Anabolic androgenic steroid (AAS) abuse is associated with severe blood pressure (BP) increase and hypertension, new research reports. The results of the study will be presented in a poster Saturday, April 2, at ENDO 2016, the annual meeting of the Endocrine Society, in Boston.
Daytime and nighttime blood pressures were considerably higher among ongoing AAS abusers than among former abusers and non-users, and most ongoing abusers had hypertension during the night.
"The results provide scientific evidence that anabolic steroids cause systolic blood pressure increase and hypertension that may be associated with increased risk of cardiovascular disease," said lead study author Jon Bjarke Rasmussen, MD, doctoral fellow in the Department of Internal Medicine of Copenhagen University Hospital in Denmark.
"Anabolic steroids are increasingly used in the broader population, and some studies suggest that approximately 20% of men who do recreational strength training have experience with anabolic steroids," he added.
To study the impact of AAS abuse on blood pressure, Dr. Rasmussen and his colleagues divided men 50 years of age and younger who were taking part in recreational strength training into three study groups: 37 ongoing AAS abusers, 33 former AAS abusers and 30 controls who had never used anabolic steroids.
In contrast to previous research that measured blood pressure by conventional sphygmomanometry and yielded conflicting results, the authors of this study used 24-hour ambulatory BP measurement (ABPM), considered to be a superior method to diagnose hypertension.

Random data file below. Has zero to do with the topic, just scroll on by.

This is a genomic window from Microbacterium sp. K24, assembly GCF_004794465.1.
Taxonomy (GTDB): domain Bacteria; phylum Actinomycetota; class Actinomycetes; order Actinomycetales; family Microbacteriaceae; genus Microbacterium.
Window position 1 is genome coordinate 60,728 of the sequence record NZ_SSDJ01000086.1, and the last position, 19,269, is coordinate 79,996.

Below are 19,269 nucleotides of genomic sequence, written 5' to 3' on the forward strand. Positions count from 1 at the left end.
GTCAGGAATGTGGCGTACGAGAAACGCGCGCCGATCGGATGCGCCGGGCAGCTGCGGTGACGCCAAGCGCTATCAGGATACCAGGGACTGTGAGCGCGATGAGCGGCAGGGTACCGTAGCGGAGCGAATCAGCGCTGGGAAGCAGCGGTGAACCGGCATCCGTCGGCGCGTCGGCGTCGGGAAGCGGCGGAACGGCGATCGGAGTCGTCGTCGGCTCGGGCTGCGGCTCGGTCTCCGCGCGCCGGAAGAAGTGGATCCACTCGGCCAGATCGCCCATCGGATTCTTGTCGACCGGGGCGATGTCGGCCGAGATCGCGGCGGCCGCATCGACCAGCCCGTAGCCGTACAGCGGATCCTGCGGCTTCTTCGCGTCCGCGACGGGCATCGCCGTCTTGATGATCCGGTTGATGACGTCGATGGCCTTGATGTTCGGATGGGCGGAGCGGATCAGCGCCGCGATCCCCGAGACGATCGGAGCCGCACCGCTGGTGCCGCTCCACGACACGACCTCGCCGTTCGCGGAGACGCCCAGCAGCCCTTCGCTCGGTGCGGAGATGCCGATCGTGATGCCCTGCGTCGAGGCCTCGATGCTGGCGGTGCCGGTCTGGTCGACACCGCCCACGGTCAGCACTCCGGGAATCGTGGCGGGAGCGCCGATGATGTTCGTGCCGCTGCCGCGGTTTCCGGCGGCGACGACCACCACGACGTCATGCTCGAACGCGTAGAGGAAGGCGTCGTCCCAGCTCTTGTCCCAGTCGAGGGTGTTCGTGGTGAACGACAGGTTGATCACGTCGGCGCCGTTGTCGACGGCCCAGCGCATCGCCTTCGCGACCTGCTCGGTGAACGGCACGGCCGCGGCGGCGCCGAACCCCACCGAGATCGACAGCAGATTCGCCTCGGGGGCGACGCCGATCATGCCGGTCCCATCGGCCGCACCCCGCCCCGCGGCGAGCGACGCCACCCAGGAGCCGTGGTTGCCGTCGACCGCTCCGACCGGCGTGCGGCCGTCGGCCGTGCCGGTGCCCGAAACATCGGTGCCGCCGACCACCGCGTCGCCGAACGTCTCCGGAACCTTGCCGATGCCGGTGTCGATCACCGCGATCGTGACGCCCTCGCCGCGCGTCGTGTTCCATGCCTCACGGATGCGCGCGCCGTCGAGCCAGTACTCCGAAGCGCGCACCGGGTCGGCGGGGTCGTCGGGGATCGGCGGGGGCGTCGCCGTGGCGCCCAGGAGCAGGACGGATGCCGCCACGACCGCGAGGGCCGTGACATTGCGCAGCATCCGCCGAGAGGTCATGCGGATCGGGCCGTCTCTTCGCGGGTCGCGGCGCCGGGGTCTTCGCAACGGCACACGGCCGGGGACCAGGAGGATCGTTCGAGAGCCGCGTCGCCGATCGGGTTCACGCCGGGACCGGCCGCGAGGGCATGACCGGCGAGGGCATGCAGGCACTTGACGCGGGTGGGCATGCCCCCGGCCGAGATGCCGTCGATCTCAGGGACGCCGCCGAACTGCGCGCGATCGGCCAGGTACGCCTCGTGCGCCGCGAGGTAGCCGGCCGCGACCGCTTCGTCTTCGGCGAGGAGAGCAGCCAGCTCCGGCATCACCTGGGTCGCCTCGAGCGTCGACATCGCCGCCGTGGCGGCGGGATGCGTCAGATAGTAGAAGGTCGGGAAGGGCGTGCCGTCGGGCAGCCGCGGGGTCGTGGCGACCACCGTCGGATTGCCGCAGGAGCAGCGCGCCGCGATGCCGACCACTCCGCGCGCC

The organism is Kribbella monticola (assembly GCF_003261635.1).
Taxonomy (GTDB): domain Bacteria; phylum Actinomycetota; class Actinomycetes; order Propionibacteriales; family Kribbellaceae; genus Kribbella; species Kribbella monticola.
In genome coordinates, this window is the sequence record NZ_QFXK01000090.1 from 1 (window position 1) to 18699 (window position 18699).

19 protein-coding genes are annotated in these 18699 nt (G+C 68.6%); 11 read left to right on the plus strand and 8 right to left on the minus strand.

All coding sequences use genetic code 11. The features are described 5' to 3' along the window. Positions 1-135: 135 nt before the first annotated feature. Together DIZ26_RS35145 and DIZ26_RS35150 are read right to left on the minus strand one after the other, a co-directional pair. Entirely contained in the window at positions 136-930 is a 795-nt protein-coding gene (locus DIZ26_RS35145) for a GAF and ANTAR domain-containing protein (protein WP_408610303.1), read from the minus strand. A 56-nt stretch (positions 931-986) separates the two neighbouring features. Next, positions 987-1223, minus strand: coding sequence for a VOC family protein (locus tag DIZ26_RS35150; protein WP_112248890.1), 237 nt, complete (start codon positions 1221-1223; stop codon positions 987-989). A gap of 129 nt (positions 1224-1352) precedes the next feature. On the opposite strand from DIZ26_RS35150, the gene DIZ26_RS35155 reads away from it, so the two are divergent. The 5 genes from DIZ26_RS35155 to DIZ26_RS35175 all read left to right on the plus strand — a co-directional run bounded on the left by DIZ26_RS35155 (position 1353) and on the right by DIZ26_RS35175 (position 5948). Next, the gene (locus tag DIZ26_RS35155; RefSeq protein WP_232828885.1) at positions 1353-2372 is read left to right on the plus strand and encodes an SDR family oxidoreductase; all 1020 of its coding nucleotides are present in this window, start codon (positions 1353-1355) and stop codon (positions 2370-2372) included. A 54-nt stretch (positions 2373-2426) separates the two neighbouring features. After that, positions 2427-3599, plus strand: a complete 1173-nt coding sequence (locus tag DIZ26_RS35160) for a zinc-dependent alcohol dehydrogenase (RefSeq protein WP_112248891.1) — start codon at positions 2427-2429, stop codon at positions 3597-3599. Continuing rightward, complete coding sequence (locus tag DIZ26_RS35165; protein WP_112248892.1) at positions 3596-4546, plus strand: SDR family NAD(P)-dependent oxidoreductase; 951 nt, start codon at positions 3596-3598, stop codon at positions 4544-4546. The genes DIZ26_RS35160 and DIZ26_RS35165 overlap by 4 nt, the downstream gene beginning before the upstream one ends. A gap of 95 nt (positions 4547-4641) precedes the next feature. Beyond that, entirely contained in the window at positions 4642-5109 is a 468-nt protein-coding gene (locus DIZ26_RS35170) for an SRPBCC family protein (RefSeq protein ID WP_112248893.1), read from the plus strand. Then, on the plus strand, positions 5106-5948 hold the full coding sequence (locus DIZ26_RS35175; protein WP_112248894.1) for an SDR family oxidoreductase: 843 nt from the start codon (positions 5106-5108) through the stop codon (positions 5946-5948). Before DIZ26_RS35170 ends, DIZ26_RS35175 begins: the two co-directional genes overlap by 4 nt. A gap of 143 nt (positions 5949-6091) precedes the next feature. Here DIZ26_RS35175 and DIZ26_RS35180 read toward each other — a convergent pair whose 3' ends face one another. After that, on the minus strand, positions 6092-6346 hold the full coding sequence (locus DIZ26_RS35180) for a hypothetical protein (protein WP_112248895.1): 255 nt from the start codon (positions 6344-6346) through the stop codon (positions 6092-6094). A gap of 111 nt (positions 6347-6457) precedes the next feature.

They measured the men's 24-hour ABPM every 20 minutes during the day and every 60 minutes through the night. Compared with the former abusers and the controls, the ongoing abusers' average day and night BPs were significantly ‒ roughly 8 to 10 millimeters of mercury (mmHg) ‒ higher.
Mean daytime systolic BP was higher among both the ongoing and former AAS abusers than among the controls, and nighttime systolic BP was higher among the ongoing AAS abusers compared with the controls.
The researchers considered daytime hypertension to be 135/85 mmHg or higher and nighttime hypertension to be 120/75 mmHg or higher. Nighttime systolic hypertension was more frequent among the ongoing AAS abusers than among the former AAS abusers and the controls, but diastolic BP was similar in all groups.
"Hopefully, our findings will contribute to increasing the awareness of the cardiovascular risk associated with anabolic steroid abuse and to the development of prevention strategies," Dr. Rasmussen said.
The authors recommend further related research to explore the association between AAS abuse and increased cardiovascular disease risk.
The study received no commercial funding. AntiDoping Denmark, Research Foundation of Herlev Hospital, Danish Heart Foundation and the University of Copenhagen funded the study.
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